Let me start this with an 'I know someone who knows someone': I have a friend who has a relative who uses a wheelchair. This relative has grown to hate visiting public places; there are never any proper ramps, he always has to be shuffled around, his kids have to carry him while they move his chair, he gets tired and uncomfortable - he’d rather just stay home.

This relative is one of many living in less than optimal conditions in Lebanon. This form of discrimination is grossly unnoticed and widely unreported.




Photo via dailystar.com.lb

Many restaurants, beaches, public institutions, banks, and many, many other places are completely inaccessible to people in wheelchairs and people with disabilities. Handicapped parking spots are available, but imagine going to a mall, parking in a handicapped spot, and then not being able to access that very mall because there are no ramps or flat escalators.

Back in 2002, Lebanon passed law 220, a series of regulations intended to ensure equal rights and access to all people with physical disabilities. Fourteen years later, this law is still not properly applied; public buildings and sidewalks are not easily accessible, there is an absence of appropriate parking spaces and public transportation options, there is a lack of access to most buildings, schools, offices, bars, hotels, public areas, restaurants, and on and on and on.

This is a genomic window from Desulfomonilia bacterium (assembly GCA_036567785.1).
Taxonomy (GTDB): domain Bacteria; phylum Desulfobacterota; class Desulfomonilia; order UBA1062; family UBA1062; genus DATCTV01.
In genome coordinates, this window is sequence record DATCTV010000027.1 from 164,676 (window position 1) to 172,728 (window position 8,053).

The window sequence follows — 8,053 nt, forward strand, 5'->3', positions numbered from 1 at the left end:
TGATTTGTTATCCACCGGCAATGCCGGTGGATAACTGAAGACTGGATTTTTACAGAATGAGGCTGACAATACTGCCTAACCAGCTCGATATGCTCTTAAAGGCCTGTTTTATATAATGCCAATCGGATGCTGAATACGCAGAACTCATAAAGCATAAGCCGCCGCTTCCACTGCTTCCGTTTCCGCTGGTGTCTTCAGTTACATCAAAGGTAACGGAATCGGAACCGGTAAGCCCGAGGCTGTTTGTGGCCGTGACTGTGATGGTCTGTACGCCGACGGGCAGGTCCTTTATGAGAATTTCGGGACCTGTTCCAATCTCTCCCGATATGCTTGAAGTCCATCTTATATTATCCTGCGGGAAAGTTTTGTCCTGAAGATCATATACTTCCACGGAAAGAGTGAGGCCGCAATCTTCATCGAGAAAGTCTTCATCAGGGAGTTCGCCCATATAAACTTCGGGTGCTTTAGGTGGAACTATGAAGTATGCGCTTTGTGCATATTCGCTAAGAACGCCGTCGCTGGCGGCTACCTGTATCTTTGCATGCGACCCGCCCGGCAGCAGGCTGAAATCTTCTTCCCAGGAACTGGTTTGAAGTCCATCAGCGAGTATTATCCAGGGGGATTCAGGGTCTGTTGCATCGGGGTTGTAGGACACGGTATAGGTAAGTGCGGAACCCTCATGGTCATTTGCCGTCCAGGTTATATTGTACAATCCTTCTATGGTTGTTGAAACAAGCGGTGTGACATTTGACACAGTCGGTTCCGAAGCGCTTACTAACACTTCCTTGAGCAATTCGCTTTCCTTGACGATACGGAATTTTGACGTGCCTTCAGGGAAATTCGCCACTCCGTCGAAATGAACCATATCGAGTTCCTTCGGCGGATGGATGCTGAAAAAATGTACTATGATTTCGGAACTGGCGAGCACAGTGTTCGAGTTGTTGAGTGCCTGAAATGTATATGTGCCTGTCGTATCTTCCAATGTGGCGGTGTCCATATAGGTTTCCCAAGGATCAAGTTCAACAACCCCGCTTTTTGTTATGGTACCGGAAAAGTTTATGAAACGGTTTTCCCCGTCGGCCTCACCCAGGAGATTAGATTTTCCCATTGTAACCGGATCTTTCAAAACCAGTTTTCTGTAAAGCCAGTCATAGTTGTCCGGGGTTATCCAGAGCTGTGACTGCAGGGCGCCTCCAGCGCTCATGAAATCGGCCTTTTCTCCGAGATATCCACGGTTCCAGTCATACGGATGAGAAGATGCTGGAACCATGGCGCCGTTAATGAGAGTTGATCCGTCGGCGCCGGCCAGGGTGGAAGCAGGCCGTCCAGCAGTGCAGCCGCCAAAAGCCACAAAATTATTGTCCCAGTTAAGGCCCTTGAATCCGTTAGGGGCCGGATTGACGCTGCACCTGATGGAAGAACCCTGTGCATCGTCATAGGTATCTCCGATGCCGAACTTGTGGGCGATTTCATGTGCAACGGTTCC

And possibly worst of all, there is routine employment discrimination. Labor laws state that companies with more than 60 employees should reserve 3% of their employment to people with disabilities, and that 3% of public sector jobs should be reserved for those with disabilities as well. This is not implemented, and you don’t need any research to know that.

To add to the already long list, many voting stations (during any odd election) still remain inaccessible by wheelchair denying these citizens the right to practice their legal right to elect.

Lebanon is a country with many problems, but this is one that doesn’t have to wait for regional politics to sort itself out. It is on us to pressure companies and facilities to provide access for all people, after all, it’s really not that difficult to install a ramp.

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